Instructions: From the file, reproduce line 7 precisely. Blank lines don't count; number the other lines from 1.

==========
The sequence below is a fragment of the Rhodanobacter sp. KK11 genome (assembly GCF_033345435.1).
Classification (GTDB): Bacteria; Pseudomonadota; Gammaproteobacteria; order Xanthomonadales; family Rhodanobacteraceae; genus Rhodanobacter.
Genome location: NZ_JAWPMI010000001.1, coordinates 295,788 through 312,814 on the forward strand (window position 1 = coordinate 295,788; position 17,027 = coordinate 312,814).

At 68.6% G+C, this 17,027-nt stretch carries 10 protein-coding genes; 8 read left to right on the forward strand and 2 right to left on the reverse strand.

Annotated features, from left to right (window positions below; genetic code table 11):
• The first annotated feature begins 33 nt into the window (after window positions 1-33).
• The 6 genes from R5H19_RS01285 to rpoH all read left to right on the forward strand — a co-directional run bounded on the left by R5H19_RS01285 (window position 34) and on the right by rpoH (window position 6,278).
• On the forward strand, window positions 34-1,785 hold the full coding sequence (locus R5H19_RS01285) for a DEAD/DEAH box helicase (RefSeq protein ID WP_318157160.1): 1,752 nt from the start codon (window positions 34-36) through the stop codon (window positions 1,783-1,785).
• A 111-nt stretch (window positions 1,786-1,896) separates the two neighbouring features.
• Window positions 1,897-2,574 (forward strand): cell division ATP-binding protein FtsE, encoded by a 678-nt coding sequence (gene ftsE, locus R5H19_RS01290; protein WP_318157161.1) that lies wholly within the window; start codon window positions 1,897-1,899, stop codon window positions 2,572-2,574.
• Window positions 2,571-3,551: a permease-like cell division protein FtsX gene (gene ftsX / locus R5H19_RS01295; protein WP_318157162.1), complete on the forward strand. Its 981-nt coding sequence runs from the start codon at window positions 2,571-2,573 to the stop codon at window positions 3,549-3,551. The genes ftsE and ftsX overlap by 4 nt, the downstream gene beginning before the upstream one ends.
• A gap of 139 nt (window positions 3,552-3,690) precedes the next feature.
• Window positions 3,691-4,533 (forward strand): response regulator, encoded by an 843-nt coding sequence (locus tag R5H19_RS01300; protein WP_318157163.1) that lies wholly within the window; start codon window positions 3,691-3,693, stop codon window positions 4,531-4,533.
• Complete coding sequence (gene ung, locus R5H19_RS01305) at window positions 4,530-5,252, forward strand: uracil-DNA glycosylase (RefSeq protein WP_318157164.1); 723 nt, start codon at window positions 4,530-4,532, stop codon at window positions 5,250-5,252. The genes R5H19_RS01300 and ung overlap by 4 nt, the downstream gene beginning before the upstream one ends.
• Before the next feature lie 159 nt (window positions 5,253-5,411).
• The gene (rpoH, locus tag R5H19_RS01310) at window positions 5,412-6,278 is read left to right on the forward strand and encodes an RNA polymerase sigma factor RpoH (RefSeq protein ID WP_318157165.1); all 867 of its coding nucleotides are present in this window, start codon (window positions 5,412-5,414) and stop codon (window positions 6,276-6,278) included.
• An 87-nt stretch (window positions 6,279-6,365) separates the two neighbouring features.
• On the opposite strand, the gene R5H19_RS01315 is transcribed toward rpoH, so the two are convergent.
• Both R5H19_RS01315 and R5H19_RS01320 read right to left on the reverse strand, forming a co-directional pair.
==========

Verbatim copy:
• The 6 genes from R5H19_RS01285 to rpoH all read left to right on the forward strand — a co-directional run bounded on the left by R5H19_RS01285 (window position 34) and on the right by rpoH (window position 6,278).